Walk Amongst the Giants: New Zealand’s tallest trees

A view of tall trees from the ground.

On the global stage, New Zealand has a comparatively short history. But when it comes to tall trees, we sure punch amongst the best.

Words by: Nicole Mudgway

Photos by: Getty Images

Dotted throughout the country, New Zealand’s lush landscape is graced with many forests, plenty of which are native, and almost all of which form canopies to ecosystems of flourishing flora and fauna.

Often the appeal is in the forest itself, and sometimes, the destination is a particularly tall tree, but each of the locations on the list below will no doubt leave you marvelling at the wonder of nature.

Te Mata Peak Redwoods

Havelock North

Te Mata Peak, or Havelock North’s sleeping giant, is home to a 223-acre redwood forest that forms part of a network of trails frequented by local runners, walkers, mountain bikers and, of course, their furry friends. The redwood forest is made up of California redwoods, many of which are over 40 metres tall. With a lifespan of 2500 to 3500, these tall boys are still considered juveniles, considering they were only planted in 1927 - practically yesterday, in tree years! There are two lower car parks (known as Tauroa Road car park and Main Gates car park) that are handy to the Redwoods.

Tane Mahuta and the Waipoua Forest

North of Dargaville

One of New Zealand’s most memorable forests, Waipoua Forest is home to 75% of the country's kauri trees. A windy, tree-lined road weaves through ferns and greenery to various car parks along the route. The forest houses two of the most significant trees in the area. Te Matua Ngahere, the ‘Father of the Forest’, is one of the country’s oldest: at the ripe old age of 2000 (plus) years. Just up the road is Tane Mahuta, one of New Zealand’s largest trees with a girth of almost 16 metres. Aged somewhere between 1200-2000 years, Tane Mahuta hasn’t finished growing yet!

Hanmer Forest Park

Hanmer Springs

Nestled in the hills behind Hanmer Springs village is the lush Hanmer Forest Park, the perfect precursor to an afternoon spent lazing in the village’s hot pools. Nowadays, the greenscape spans over 5150 hectares, made up of a patchwork of native and exotic trees, with a number of trails crisscrossing throughout. Accessible by both bike and foot, there are trails of all differing lengths, including up the well-known Conical Hill. Kids will love the Forest Amble, a pleasant 30-minute return walk, home to many creative art pieces along the way.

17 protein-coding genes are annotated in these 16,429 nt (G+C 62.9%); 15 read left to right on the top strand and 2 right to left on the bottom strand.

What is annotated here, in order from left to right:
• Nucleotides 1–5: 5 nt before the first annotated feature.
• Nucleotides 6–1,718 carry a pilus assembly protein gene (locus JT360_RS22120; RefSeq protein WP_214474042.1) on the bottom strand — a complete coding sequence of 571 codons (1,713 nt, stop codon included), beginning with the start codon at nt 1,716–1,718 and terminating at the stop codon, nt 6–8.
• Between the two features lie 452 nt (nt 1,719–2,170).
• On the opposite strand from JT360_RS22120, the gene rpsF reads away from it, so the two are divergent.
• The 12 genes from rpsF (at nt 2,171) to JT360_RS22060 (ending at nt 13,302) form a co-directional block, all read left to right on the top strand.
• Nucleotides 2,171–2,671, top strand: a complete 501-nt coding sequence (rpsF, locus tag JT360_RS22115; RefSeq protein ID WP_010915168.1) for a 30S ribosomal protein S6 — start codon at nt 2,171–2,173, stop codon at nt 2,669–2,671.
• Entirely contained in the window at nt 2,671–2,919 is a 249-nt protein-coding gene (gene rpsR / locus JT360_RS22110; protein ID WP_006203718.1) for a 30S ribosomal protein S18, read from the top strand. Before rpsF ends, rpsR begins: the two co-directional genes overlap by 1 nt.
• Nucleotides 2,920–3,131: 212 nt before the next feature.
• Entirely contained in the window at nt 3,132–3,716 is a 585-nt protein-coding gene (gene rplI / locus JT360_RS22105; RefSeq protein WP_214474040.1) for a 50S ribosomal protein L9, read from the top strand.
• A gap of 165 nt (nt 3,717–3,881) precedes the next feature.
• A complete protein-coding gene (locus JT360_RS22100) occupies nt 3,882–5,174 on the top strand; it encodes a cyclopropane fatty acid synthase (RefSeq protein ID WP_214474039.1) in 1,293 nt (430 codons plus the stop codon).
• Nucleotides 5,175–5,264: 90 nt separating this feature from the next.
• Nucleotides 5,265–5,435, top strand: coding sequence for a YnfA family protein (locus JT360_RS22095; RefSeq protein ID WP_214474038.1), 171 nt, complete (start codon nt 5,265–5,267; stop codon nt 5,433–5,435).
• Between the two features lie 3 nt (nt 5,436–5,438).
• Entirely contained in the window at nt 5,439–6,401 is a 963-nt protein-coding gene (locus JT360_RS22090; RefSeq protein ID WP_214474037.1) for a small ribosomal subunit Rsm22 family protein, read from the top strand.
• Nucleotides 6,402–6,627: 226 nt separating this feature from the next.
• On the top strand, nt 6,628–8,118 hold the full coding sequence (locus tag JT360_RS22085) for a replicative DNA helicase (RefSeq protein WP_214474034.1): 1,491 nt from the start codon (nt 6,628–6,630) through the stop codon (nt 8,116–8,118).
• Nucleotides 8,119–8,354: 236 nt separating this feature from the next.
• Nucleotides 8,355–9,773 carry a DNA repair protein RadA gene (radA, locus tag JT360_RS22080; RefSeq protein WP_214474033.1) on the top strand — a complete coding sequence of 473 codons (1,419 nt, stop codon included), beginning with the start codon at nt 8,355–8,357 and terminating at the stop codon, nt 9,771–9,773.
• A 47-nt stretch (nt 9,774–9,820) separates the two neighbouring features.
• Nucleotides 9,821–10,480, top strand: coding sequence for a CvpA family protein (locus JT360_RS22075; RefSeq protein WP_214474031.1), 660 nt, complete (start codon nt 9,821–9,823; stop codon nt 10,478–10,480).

AH Reed Memorial Park


Featuring a forest of 500-year-old native kauri trees, a boardwalk, a swingbridge and a somewhat impressive waterfall, AH Reed Memorial Park makes for a pretty great excursion from Whangarei. Like all kauri forests, expect a shoe cleaning station at the entrance and exits to the park: a preventative measure against the extremely contagious (and deadly) kauri dieback disease. 

Redwoods Whakarewarewa Forest


Rotorua’s redwoods are an absolute playground for mountain bikers, walkers and even horseback riders. There are a huge number of trails available, offering different lengths and intensities. The Redwood Memorial Grove is a 2km loop trail starting at the carpark that journeys through native bush and underneath towering California Coastal Redwoods. The Redwoods Treewalk provides a thrilling 700 m-long canopy walk, crossing 28 bridges and casting a whole new perspective on the forest. After dark, lanterns light up the trail providing a somewhat magical experience.

Eastwoodhill Arboretum


Recognised as the National Arboretum of New Zealand, Eastwoodhill is an idyllic, 131-hectare greenspace containing a massive assortment of exotic and native trees, shrubs and climber plantings. There is a range of walks on offer, catering to all levels of fitness and ability, from flat tree-lined paths to a steep climb up Mt Arateitei, which rewards hard work with expansive views over the arboretum and surrounding countryside. Our favourite time to visit is in autumn when the landscape is alight with colour. Check the website for entry fees and opening hours.

Tane Moana tree


Start near Ngunguru and hike to Tane Moana, New Zealand’s largest coastal tree with a girth of approximately 11 metres. It’s either a 3.9km return trail over farmland and gradual hills or a hike right through to Matapouri (about 10km, with a moderate level of fitness required). One of the more popular walks in the area, it can get rather muddy following heavy rain, but the natural scenery makes it an adventure well worth having. 

Otari-Wilton’s Bush


A stone’s throw from Wellington city is Otari-Wilton’s Bush, New Zealand’s only botanic garden dedicated to native plants and the city’s only remaining original broadleaf-podocarp forest. Take one of the many paths through the plant collections, grouped by the ecosystems found in different New Zealand regions, although the fun doesn’t stop there: keep your eyes peeled for native birds, eels, skinks, weta and even glow worms.

Orokonui Ecosanctuary


Orokonui is a 307-hectare biodiversity sanctuary near Dunedin. Home to many threatened species and habitats, it has a long-term goal to ensure these species thrive. It also has the country’s tallest tree: an Australian mountain ash which clocks in at somewhere over 80 metres. The tree is situated in the lower, northern end of the ecosanctuary, about an hour’s walk from the visitor centre.

Trounson Kauri Park


Heading up into Northland, Trounson Kauri Park is a 568-hectare reserve home to many a kauri tree and also a number of resident North Island brown kiwi. The dense grove also hides several other threatened species, including the kūkupa (New Zealand pigeon), pekapeka (bats) and kauri snails. View the kauri trees by opting for the easy half-hour loop walk through these magnificent giants.